· Case Interview- This interview tests your problem-solving skills and employers want to see how you’ll rationalize and think through a problem.
· Group Interview- The group interview is designed to see how you interact with others, and your ability to make your input heard in a group setting.
· Lunch and Dinner Interview- These interviews show the employer how a candidate behaves in a social setting, and whether they can maintain their professionalism over lunch/dinner. Mainly, these interviews gauge whether you are qualified to hold lunch or dinners with future clients.
· Public Interview- This interview is more casual, but shows the employer how you react in a public setting.
· Panel/Committee Interview- This interview type involves being interviewed by more than one interviewer. There may or may not be other candidates simultaneously being interviewed in the same room. This interview is designed to test your group management and group presentation skills.
· Stress Interview-The stress interview shows the employer how you react under stressful situations. The employer will deliberately react in ways to test how you respond or recover.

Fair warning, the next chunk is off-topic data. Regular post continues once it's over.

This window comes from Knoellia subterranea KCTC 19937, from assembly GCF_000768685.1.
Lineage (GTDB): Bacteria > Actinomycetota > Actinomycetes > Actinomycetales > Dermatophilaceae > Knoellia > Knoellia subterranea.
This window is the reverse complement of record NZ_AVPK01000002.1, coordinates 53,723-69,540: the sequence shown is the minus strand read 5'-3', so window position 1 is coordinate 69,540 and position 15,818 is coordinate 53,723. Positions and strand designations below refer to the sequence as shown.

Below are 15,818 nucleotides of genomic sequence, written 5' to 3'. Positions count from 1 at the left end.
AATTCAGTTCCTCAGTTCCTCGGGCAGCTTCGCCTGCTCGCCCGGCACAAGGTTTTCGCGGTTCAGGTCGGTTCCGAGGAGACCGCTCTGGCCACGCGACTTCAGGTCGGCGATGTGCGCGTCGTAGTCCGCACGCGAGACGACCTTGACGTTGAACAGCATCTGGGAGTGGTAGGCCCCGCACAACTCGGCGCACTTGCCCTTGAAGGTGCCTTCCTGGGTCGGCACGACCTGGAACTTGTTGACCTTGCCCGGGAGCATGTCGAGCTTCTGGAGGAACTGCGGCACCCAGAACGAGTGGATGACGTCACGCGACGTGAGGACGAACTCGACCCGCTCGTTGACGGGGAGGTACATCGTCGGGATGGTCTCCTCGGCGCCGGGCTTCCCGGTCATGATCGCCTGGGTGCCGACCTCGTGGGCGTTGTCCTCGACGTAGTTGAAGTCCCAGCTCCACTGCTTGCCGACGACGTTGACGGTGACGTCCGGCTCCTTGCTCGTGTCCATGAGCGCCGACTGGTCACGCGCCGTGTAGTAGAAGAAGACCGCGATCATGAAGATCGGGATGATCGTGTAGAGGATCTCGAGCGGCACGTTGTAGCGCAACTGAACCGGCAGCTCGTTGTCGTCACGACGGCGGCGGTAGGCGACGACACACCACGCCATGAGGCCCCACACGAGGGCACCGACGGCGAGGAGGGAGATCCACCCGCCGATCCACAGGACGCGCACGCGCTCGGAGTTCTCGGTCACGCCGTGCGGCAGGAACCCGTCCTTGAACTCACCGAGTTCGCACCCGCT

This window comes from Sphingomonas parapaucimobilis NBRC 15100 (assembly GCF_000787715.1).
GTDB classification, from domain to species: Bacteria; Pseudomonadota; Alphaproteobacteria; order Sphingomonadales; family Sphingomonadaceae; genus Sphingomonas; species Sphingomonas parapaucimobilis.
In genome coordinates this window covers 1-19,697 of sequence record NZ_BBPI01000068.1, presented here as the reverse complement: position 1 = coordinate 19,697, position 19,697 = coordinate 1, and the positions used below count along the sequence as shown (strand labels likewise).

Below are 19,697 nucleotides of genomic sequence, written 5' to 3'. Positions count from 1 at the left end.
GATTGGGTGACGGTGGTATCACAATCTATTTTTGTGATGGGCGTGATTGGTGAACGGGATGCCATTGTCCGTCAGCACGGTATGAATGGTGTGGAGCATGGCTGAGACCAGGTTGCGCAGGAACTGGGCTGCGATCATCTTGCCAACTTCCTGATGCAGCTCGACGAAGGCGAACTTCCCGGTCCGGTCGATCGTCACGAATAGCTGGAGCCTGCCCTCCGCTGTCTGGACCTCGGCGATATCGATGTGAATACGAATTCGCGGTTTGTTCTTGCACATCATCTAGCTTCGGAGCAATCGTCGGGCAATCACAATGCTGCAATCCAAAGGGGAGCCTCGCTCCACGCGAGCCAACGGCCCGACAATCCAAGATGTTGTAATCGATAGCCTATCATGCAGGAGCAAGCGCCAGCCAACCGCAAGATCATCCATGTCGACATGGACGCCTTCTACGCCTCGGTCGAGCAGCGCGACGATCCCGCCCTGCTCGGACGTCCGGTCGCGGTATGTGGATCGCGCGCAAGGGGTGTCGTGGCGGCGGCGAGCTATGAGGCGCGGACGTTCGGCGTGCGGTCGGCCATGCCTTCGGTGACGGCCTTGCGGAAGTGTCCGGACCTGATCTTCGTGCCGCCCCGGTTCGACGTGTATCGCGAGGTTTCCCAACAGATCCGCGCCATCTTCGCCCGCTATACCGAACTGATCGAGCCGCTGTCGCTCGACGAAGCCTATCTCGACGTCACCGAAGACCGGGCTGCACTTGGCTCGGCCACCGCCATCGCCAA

After prepping for the appropriate interview type, don’t forget to find out an important piece of information—directions to the interview room!
3. Be Confident, Smile
You can’t convince the employer to be confident in your abilities if you aren’t confident in yourself. Know that every person is different, and your own unique experiences offer something promising to their plate of candidates. Take your strong points, and let them shine.
Hold your head up, smile, and be yourself. Walk into that interview room confident because you have exactly what it takes to make that job yours.
Like dating, interviewing for jobs is a ritual in which there are often unspoken social conventions. On both first dates and interviews: appearances are important, the topic of money is generally taboo, and conversation matters – since the larger issue is always “do we want to spend more time together?” and there’s often an unspoken (short) time frame in which the decision is being made.
In short, the stakes are high.
Here are five strategies you can use to prepare for interviews and ensure that you are putting your best foot forward for the job.
1. When invited to interview, ask for details:
Who, what and where will you be meeting? (Just as it’s important to know how to dress for a date, you want a sense of how to get your game up for an interview.)
If you have more than one interview appointment, ask for information and a schedule of who you will meet with and when? This will help you prepare – and provide clues on what’s most important for the job. If, for example, you’re meeting with a team leader for an hour and a CEO for 15 minutes – it’s likely you’d be working more closely with the team leader if you get the job offer. (So you may want to study up on the team leader – check out his or her LinkedIn profile before you head into the interview.)